October 11, 2013

The Painter as Pitcher


A baseball pitcher is a good metaphor for a painter.  A pitcher stands alone on the mound, a painter stands alone in the studio.  A pitcher chooses from an arsenal of different pitches, altering the speed and location of each pitch to keep the batter off balance.  A painter chooses from an arsenal of different styles and techniques, smearing colors onto canvas to create images or evoke a mood in the viewer.  Both pitcher and painter rely heavily on their arm to do their job.

Leon Benn explores this metaphor, among other things, in Pitching Rotations, his first solo show at Carter & Citizen.  It is a small show, of small paintings, in a small gallery, but like a good pitcher, Benn is able to do a lot in a limited amount of space.

Leon Benn, Smokin' Samsung, 2013, oil and acrylic on linen, 34 x 39 inches

Leon Benn, Smokin' Samsung, detail

Leon Benn, Smokin' Samsung, detail

There are several references to the game of baseball in this show.  Some are more subtle than others and it was fun trying to spot them.  The most obvious of the bunch is found in Smokin' Samsung (2013), the first painting viewers see upon entering the gallery.  In it, Benn depicts a flat screen TV surrounded by empty soda cans and slices of pizza.  The TV is tuned into a baseball game and the image on the screen portrays a pitcher standing on a mound like a castaway on a small island.  The show's title, Pitching Rotations, is another baseball reference - a term used to describe the order of starting pitchers on a baseball team.  It is also descriptive of a pitcher's arm as it rotates at the shoulder to throw a ball.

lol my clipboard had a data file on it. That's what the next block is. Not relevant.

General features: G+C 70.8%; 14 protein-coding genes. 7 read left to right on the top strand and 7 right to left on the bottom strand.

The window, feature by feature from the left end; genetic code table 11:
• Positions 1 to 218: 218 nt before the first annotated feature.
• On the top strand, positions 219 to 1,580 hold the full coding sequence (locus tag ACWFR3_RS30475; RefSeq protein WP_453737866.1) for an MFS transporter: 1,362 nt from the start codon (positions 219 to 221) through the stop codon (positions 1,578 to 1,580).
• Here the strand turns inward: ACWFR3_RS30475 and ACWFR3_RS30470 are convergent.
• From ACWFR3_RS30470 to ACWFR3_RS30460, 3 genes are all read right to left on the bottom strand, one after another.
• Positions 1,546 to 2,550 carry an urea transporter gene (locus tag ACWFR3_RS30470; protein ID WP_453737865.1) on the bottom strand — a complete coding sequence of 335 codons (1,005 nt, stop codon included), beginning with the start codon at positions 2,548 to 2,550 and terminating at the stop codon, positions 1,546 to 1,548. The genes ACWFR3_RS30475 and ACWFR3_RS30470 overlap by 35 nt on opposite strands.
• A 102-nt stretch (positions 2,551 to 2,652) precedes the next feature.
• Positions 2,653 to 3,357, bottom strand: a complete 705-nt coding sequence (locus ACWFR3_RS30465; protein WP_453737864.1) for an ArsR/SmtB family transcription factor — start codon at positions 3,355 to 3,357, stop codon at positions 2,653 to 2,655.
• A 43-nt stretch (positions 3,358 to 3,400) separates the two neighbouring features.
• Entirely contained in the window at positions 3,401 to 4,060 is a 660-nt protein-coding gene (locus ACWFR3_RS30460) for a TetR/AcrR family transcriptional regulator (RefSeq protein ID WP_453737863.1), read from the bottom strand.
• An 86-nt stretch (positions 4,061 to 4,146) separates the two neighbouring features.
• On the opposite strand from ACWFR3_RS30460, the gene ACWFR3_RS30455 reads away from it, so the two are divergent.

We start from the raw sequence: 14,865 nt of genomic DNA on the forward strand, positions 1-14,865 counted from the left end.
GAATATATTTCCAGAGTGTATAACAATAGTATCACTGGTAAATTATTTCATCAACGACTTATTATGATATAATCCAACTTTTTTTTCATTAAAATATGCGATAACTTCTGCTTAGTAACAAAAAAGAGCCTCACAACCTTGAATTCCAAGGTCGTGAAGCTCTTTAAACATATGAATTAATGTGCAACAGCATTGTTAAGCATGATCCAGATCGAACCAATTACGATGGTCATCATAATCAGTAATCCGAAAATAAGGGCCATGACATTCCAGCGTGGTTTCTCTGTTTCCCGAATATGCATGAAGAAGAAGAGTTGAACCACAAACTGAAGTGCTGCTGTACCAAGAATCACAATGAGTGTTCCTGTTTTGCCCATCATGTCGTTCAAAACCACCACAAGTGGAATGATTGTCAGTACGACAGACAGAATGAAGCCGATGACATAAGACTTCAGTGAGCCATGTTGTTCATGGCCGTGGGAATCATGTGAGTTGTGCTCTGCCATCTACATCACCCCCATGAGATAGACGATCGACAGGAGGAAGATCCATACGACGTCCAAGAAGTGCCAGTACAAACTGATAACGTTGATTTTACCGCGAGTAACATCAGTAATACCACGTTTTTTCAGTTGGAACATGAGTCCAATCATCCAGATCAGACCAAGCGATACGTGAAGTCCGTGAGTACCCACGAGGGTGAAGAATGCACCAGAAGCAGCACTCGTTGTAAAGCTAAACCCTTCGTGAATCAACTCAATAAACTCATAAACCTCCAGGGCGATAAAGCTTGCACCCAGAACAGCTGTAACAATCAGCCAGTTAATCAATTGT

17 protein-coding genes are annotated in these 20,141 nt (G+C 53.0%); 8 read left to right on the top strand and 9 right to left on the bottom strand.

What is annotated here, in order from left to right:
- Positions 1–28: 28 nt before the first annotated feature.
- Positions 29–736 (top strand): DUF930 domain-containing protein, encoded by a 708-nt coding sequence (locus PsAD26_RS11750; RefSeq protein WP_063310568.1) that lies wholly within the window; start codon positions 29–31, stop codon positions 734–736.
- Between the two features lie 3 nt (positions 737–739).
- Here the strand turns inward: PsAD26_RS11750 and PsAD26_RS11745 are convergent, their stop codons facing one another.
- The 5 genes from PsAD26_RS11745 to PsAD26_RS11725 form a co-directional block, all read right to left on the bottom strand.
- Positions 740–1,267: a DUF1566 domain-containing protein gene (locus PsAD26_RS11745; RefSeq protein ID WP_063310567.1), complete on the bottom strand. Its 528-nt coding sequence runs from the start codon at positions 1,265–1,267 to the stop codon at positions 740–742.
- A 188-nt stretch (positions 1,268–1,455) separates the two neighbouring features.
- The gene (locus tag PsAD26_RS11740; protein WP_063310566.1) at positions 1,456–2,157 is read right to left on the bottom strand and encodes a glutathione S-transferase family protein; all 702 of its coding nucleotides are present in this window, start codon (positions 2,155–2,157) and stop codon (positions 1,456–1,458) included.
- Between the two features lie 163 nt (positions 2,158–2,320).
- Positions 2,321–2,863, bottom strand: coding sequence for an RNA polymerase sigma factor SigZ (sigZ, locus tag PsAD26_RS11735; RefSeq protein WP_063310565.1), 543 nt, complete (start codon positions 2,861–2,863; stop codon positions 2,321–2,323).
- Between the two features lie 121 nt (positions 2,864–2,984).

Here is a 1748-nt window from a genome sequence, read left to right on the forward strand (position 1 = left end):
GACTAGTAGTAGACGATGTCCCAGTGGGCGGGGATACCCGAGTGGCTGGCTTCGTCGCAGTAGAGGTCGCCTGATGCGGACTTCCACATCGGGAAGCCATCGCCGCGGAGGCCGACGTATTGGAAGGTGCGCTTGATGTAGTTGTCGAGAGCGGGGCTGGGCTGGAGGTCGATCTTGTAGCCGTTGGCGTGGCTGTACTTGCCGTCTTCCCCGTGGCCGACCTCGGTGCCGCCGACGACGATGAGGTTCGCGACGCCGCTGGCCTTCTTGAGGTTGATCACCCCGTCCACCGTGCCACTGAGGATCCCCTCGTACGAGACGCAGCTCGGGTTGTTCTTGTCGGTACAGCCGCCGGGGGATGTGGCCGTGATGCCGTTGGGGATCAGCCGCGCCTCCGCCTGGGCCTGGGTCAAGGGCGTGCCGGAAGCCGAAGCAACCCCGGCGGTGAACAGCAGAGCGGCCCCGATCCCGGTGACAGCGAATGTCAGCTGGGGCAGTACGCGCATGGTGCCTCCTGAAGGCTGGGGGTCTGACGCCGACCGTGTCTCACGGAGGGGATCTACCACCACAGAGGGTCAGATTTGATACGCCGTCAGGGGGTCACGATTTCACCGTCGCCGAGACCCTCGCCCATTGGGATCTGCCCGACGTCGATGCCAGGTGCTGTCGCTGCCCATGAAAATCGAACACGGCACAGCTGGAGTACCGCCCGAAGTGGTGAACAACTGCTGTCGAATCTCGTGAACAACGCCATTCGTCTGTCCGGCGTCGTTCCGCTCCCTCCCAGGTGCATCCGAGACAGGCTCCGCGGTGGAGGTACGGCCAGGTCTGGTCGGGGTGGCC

Leon Benn, Supraspinatus, 2013, dye, plaster, and mixed media on linen, 22 x 19 inches

But the most subtle (and most intriguing) baseball reference in this show is hinted at in Supraspinatus (2013).  The painting is mainly abstract, but the title refers to one of the muscles that makes up a person's rotator cuff. (I googled it).  Injuries to the rotator cuff are frequently sustained in the act of throwing a baseball and very common among pitchers.  I'm no anatomy expert, but it seems probable that this muscle would play a significant roll in the act of painting as well.  The link between rotator cuff and pitching rotations seems intentional and, if so, is evidence that this is a show that will reward a careful viewer.

Leon Benn, Blue Bikini study, 2013, oil, collaged linen, and dye on linen, 17 x 15 inches

Leon Benn, The Stretch, 2013, acrylic, collage and mixed media on canvas, 24 x 28 inches

Not into baseball?  That's OK.  This show manages to cover a lot of other ground as well.  Benn paints in an expressionistic style that implies speed and spontaneity, but a closer look exposes him as a thoughtful and deliberate artist.  He utilizes repeating imagery, a controlled color palette reminiscent of Picasso's blue and rose periods, and cleverly-worded titles to link this show together into a cohesive whole.  Equal parts humor and melancholy, Pitching Rotations is a rich and rewarding first show.  Nice game Benn, and go Dodgers.

Pitching Rotations is on view at Carter and Citizen through October 12, 2013.

Leon Benn, Is Land, His Land, 2013, oil, acrylic, and collage on canvas, 28 x 24 inches


Leon Benn, Island, They Float, oil and mixed media on canvas, 28 x 24 inches


Leon Benn, Civil Interdependency, 2013, acrylic, collage and mixed media on canvas, 64 x 20 inches


(Image at top: Installation view of Pitching Rotation via Carter and Citizen)

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